The diagram of the model is at the top of this post, and we have a more detailed breakdown over here, but in essence it says there are 2 sides to Social Business, the “Hard” requirements – systems, strategy and structure – and the “Soft” requirements – staff, skills and style, and the whole system has at its hub the Shared Values of the enterprise.
In a bit more detail – the “Hard” (or Technical) requirements are:
Strategy – What the organisation is seeking to accomplish, and how the organisation plans to use its resources and capabilities to deliver that. This would include what Social business systems are to be used, and what they are to achievers.
Structure – How is the organisation structured? What are the reporting and working relationships? How are decisions made? How is information shared (formal and informal channels) across the organisation? This is an area where there is a lot of thinking around how Social Businesses are to be structured, but many ideas are still conjectural and “what works” is still in very early days.
Systems – the primary business and technical systems that drive the organisation. This is about the technology used, but although technology is important, it is only 1 of 7 areas to be considered.
The Soft (or Humanist) requirements:
Style – the management/leadership style. Are there real teams functioning within the organisation or are they just nominal groups? What behaviours, tasks and deliverables does the management/leadership reward vs what they desire?
Staff – What is the size of the organization? Are there gaps in required capabilities or resources? What is the plan to address those needs?
Skills – the skills the organisation requires to deliver the core products and(or) services. If there are any changes required in the skills the organisation needs, are the new skills sufficiently present and available? How are skills monitored, assessed, and improved?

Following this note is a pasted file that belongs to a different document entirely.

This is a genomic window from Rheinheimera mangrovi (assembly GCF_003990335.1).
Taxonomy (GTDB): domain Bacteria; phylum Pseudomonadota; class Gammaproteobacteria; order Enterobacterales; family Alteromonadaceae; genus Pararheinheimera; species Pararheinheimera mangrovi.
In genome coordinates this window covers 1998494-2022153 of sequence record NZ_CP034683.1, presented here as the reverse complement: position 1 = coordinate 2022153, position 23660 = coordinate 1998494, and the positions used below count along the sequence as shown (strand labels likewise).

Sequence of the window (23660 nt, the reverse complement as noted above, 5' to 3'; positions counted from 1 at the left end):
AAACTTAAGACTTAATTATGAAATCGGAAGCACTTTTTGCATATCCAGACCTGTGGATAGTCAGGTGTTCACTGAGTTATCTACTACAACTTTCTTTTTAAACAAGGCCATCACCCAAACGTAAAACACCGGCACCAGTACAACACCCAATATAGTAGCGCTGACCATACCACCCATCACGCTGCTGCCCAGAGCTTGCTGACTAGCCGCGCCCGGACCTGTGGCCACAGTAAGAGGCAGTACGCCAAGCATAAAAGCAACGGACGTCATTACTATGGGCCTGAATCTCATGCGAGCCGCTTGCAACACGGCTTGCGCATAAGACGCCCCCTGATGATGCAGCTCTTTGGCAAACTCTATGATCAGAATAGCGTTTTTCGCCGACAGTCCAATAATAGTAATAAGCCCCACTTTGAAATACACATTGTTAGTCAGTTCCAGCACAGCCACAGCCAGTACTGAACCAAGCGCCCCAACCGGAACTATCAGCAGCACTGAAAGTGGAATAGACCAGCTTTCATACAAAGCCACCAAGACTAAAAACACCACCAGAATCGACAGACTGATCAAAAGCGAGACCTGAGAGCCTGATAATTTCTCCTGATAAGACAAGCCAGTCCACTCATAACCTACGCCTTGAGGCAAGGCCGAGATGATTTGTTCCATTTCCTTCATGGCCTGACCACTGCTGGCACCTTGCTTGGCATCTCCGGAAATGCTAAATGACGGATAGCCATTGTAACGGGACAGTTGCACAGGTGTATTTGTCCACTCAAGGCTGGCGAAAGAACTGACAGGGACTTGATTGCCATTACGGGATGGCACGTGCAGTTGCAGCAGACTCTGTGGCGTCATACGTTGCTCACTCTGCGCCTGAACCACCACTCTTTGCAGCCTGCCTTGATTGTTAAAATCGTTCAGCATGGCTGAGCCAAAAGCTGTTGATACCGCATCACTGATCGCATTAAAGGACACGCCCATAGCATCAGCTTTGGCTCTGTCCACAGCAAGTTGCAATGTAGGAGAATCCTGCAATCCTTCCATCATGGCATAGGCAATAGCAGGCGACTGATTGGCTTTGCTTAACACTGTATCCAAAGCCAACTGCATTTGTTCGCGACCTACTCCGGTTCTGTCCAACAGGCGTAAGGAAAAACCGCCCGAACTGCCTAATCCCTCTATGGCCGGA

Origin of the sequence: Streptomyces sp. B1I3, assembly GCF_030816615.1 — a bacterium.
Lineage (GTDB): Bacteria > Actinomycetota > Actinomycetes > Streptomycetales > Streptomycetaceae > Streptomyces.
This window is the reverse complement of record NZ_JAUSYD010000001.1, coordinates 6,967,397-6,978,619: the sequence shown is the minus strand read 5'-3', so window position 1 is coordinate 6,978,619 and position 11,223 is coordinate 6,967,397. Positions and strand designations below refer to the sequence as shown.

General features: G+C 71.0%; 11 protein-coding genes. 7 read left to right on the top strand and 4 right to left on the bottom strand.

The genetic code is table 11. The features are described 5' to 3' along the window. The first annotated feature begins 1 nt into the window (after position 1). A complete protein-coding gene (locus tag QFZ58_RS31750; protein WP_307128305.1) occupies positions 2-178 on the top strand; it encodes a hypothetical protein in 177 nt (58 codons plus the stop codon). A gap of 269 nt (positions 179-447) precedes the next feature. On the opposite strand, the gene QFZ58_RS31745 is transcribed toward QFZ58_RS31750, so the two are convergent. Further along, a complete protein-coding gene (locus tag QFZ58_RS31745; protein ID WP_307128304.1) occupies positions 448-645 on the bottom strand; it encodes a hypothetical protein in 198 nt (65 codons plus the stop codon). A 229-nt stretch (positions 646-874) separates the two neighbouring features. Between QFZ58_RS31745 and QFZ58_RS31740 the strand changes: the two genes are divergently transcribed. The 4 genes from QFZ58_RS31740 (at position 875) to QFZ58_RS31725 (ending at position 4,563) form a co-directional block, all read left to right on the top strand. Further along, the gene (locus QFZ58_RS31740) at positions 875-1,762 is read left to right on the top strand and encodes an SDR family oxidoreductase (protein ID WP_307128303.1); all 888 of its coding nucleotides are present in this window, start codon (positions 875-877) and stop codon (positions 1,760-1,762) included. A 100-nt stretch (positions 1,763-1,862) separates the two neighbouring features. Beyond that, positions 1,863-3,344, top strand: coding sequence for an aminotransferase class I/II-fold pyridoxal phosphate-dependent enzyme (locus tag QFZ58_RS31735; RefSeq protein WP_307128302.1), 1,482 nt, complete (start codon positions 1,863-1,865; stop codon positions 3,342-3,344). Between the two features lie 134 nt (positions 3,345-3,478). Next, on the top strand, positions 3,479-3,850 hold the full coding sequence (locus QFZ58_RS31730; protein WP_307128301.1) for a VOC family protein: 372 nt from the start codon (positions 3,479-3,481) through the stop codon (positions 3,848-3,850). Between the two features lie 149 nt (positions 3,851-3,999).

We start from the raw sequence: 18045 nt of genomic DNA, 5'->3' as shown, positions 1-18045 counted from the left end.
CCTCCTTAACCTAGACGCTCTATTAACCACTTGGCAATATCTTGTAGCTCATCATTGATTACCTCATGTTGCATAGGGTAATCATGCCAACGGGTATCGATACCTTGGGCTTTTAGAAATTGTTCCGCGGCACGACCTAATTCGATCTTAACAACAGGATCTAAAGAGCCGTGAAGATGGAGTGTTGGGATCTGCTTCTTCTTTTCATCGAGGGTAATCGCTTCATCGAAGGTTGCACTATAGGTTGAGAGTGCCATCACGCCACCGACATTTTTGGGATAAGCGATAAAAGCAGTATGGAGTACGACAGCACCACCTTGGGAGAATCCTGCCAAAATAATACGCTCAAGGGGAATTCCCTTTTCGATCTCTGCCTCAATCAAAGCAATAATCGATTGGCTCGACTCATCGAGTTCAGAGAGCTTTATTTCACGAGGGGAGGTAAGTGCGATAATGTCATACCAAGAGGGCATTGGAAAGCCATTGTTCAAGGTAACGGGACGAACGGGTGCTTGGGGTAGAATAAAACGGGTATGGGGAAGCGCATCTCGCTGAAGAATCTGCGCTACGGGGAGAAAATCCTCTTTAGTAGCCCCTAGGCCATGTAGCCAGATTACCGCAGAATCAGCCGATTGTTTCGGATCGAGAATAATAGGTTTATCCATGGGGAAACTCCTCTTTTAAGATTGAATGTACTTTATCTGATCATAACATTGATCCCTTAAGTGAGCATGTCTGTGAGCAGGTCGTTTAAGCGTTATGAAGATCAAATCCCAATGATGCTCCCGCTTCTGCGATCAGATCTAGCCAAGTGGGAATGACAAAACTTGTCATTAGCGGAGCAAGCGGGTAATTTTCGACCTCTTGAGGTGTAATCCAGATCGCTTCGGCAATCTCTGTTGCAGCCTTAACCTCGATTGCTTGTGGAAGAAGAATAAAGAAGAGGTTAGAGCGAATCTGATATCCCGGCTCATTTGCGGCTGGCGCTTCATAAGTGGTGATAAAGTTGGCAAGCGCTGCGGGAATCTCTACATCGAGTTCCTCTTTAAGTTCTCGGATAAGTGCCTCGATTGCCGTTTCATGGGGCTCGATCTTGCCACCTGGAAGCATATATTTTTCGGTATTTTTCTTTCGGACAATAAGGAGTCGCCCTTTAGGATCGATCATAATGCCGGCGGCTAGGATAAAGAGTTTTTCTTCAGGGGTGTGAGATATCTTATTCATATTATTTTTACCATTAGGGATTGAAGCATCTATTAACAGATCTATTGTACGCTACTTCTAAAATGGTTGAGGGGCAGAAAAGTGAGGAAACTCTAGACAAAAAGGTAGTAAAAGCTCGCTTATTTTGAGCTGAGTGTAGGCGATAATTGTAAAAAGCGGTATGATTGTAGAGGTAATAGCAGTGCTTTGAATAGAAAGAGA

- There are “hard” benefits behind engagement, from length of employee service to reduced absenteeism and more general employee efficiency.
- Shared values help to synchronise decisions, ensure that everything is “pointing in the same direction”/”on the same page” – i.e. they improve operating efficiency
- To attract and retain the best talent, a business either needs to pay top dollar in a global market, or needs to be seen as being more than just a profit machine, it needs to stand for something bigger
- People feel more motivated and inspired if there is a bigger purpose to their work than the 9-5 drudge
- People like to feel they “belong” to something worth belonging to, it gives work purpose
- Research we did of companies with strong founding cultures (eg in the Great Depression) was that these can last a long time, even several generations in a business
In short, the model demands that equal weight is placed on the technical and humanist considerations, and the overall system is anchored on a unifying “big picture” vision of the business. The 6 components are important, no one area is an answer in and of itself. And it’s the shared values that really gives the edge. You can see it in any area of human endeavour – a well trained team, working with passion in a common endeavour, can beat the odds, the masses and the all-stars.
In conclusion, in my view that the most effective approaches for Social Business going forward will be those that best integrate the Technical (hard) and Humanist (soft) requirements, behind fully engaging the employees.